Of course, in the rest of Europe we are not suffering one iota of what they are suffering in Ukraine. Some time ago, I opened an account on TikTok, and started following different pages; history, linguistics, comic pages, etc. I also started following a Russian woman who posted different aspects of living in St. Petersburg, natashasrussia.  Since then, she has described the war from the perspective of the majority of Russians; they don't want it. Thousands have protested and hundreds have been arrested, including an elderly woman who survived the siege of Leningrad. Mothers whose sons are in the army have had no word from them after they had left to go "on exercises." It turns out they were sent directly to the war without a last visit home, and without being told where they were being sent, unprepared. 

I also follow a Ukrainian woman, xenasolo, who seems to be in Kyiv, and talks about the situation they are in. Other videos pop up, including one of a Ukrainian grandmother coming up to a Russian soldier to give him sunflower seeds to put in his pocket, so when he "lies" there, flowers will grow. What a beautiful, subtle threat. Then, there was a driver who found a halted Russian tank, which seemed to have run out of gas, and offered to tow them back to Russia. Perhaps the saddest were of the Russian warship that told the defenders of Snake Island to surrender, only to be met with "Go f**k yourselves!" The soldiers were apparently massacred. Also, the picture of the Ukrainian soldier who sacrificed his life to blow up a bridge and slow the Russian advance. There are also videos of refugees, mostly women and children, because men between the ages of 18 and 60 aren't allowed out of the country. They will be mobilized as the need arises. One video showed a mother reunited with her children, after a stranger brought them out. Apparently, the father was coming with them to join the mother, but he was stopped, so he asked a woman he didn't know, walking in the direction of the border, to take his children to their mother, which she did.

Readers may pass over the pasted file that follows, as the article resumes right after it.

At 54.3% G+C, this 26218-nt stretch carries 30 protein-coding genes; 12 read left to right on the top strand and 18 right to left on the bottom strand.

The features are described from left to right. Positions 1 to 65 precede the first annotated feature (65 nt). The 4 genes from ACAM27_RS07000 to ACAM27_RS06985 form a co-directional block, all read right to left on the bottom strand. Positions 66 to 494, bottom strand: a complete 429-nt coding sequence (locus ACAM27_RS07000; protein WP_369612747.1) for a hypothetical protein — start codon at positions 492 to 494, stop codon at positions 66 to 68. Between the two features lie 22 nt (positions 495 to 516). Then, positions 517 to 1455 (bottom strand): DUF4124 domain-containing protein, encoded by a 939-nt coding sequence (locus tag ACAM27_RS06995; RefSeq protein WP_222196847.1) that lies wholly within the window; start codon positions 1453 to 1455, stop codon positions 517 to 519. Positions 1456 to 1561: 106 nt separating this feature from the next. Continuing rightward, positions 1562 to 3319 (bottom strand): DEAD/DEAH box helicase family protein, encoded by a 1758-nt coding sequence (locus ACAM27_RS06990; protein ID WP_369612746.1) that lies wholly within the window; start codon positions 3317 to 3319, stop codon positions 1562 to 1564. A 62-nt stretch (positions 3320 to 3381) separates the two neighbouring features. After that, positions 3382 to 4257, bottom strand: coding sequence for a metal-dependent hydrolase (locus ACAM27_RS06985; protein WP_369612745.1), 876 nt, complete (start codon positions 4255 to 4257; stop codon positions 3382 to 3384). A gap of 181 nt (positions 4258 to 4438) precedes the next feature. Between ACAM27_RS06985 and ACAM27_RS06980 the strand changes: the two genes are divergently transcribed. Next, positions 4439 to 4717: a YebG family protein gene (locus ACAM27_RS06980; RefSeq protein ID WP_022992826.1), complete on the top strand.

These refugees are being welcomed by the majority of European countries, except the UK, which will only give visas to those who have British family, I believe. This is good news, but one has to wonder how short a memory most have in Europe. Back in 2015, when Syrian refugees were flooding Europe, escaping from the carnage in their country, most countries set up barriers. Only Germany accepted a good number of them. Many still languish in refugee camps in Greece. So, Syrians were escaping war, and Ukrainians are escaping war, but only Ukrainians are welcome. Racism and bigotry, much?

May the Ukrainians resist as long as possible.

Life continues.

Sunflower, Flower, Field, Flowers


  1. We have a lot of Syrians here in the Netherlands, Maria. Many of them are still living in tented camps. In the Netherlands. Modern, progressive, tolerant Netherlands. Not a lot of people know this. They are hurt and angry at the favour being shown Ukrainian refugees by Europeans.